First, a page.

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Ask The Expert: How Do You Know What’s Normal with Sex Ed for Teens?

Dear Your Teen:

As my son has gotten older, I have found it difficult to find other moms who want to share information about certain aspects of our kids’ lives. College seems like a safe conversation. Bullying seems to be safe too. But anything sexual seems off-limits. I know that boys have wet dreams but I have no idea what is normal. I don’t even know what questions to ask. Do you know what “normal” is? As a parent, what should I ask?

EXPERTS | Jennifer Wider, M.D. and Logan Levkoff, Ph.D.

There is such a wide-range of “normal” when it comes to puberty. We often tell other parents that puberty is an “individual sport.” Try not to focus on what is happening with your child’s best friend. For the most part, everyone eventually catches up. It is sometimes comforting to speak with other parents of teenagers about what is going on with their children, but try to pick friends that you have open an relationship with, so the conversations flow naturally. The limits are self-imposed; everyone has a different comfort level when it comes to speaking about certain topics. Choose friends that share similar values and ideas. We believe in acknowledging the discomfort with your fellow parents. One way to approach a friend is, “I know that this may be an uncomfortable question to ask, but….”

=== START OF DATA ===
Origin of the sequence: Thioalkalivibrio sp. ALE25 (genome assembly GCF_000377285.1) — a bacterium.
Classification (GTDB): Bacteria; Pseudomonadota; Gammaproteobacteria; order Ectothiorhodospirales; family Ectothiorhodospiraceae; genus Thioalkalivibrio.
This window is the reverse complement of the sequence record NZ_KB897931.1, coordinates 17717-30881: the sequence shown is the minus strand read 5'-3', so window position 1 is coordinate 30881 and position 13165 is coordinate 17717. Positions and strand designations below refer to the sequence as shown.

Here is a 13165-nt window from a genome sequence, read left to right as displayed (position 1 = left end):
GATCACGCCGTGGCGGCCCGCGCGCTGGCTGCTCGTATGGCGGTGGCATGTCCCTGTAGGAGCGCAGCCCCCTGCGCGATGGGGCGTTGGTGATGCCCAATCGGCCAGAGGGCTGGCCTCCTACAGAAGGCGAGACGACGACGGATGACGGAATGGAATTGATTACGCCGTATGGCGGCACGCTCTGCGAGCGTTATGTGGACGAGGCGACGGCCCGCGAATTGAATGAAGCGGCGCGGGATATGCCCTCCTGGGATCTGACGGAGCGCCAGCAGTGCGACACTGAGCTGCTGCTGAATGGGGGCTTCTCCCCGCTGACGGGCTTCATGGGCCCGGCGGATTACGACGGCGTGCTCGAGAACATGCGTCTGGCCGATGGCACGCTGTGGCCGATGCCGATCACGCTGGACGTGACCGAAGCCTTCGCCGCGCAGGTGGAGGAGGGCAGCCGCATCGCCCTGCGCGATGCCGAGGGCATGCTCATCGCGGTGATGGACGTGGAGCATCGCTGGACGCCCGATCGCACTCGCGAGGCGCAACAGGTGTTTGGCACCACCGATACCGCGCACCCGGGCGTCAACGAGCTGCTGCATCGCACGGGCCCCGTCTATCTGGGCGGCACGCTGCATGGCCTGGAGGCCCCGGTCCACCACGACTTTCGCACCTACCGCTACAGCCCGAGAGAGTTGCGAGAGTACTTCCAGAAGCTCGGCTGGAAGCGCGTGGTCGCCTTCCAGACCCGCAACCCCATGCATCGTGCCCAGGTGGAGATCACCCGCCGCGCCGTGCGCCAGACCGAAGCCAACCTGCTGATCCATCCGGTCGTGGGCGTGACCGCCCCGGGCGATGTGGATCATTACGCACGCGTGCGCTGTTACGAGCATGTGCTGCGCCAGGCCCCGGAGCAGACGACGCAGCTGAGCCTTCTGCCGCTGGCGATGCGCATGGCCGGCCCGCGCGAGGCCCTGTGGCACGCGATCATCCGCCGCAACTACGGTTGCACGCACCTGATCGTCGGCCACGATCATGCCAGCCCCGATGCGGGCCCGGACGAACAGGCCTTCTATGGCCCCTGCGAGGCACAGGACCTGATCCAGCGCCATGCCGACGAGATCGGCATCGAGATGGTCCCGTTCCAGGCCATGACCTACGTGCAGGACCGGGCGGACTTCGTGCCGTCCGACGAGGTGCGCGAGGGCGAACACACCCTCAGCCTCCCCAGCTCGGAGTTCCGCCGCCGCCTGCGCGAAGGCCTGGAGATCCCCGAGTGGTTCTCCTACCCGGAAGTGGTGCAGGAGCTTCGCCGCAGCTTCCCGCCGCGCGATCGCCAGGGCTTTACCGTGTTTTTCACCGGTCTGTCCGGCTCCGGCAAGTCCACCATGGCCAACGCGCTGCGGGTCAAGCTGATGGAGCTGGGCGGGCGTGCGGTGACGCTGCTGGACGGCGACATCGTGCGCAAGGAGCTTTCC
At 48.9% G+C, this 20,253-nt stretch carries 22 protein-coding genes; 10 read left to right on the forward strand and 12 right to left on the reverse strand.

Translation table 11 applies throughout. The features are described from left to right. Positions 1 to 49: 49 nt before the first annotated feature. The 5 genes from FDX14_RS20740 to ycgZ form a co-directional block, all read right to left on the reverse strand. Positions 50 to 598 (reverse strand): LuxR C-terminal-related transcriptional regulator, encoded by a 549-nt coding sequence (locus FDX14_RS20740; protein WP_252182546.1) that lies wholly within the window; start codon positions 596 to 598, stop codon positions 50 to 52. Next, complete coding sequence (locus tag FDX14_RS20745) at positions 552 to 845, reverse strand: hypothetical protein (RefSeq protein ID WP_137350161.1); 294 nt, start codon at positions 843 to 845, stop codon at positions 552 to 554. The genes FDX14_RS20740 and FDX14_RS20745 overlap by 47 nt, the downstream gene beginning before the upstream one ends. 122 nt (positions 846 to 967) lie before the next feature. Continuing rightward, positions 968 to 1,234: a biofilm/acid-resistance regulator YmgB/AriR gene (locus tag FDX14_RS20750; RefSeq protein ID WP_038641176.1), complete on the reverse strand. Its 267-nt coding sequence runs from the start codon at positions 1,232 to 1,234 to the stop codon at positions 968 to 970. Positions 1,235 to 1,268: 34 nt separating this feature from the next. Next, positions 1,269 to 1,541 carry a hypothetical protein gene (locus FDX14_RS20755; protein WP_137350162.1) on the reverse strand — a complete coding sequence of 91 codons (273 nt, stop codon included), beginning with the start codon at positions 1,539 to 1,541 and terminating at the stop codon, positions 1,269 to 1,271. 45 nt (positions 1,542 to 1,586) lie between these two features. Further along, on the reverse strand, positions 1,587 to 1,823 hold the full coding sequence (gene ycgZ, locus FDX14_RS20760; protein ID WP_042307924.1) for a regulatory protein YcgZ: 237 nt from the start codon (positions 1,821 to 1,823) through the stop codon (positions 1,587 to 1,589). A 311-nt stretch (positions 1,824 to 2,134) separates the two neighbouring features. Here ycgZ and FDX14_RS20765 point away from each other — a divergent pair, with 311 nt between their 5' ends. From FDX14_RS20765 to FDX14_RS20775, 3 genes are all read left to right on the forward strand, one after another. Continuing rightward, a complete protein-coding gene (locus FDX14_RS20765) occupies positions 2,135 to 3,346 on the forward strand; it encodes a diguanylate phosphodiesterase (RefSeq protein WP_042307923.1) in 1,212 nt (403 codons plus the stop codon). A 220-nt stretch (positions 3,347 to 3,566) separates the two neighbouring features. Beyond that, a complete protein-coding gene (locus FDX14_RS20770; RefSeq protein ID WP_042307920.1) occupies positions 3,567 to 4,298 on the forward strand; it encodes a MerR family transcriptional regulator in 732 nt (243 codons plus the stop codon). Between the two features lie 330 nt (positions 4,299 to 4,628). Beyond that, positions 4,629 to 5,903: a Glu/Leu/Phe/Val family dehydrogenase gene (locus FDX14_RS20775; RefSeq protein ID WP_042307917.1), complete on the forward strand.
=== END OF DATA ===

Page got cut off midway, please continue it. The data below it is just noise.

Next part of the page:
Normal Sexuality: Talking To Teens About Sex

Many parents of teenagers would prefer to put their heads in the sand than initiate a conversation about sex and sexuality with their kids. But trust us, they are going to learn about it anyway. They will hear things from their friends, older siblings, on television shows and YouTube. Sex is everywhere. And what they pick up from other sources may be far less accurate than what you can tell them. An open dialogue with your teen about sex and sexuality will ensure that they receive accurate, reliable information, as well as messages consistent with your personal values.

So when you check in with your son, take cues from his language, what he’s watching, and what his friends are talking about. There’s no set time to initiate this dialogue, we believe it should be as ongoing as possible. If you’re living in radio silence, ask him if he has any questions. If he doesn’t, watch his favorite show with him, pick up the book that he’s reading, watch a music video together. There will be plenty of material to go on; so just wait for an opportunity to bring something up and start the conversation that way.

Letting your child know that you’ve been there and that you are available to answer any question he (or she) has will go a long way. So many kids are worried about the impending changes that puberty brings along, they feel like they are the only ones in the world getting their periods, growing body hair, dealing with acne and body odor. Let them know that everyone goes through this; that it’s just part of growing up.

Jennifer Wider, MD and Logan Levkoff, PhD

Jennifer Wider and Logan Levkoff, co-authors of Got Teens, created the Doctor Moms to address the most cringeworthy and difficult questions that kids often ask their parents.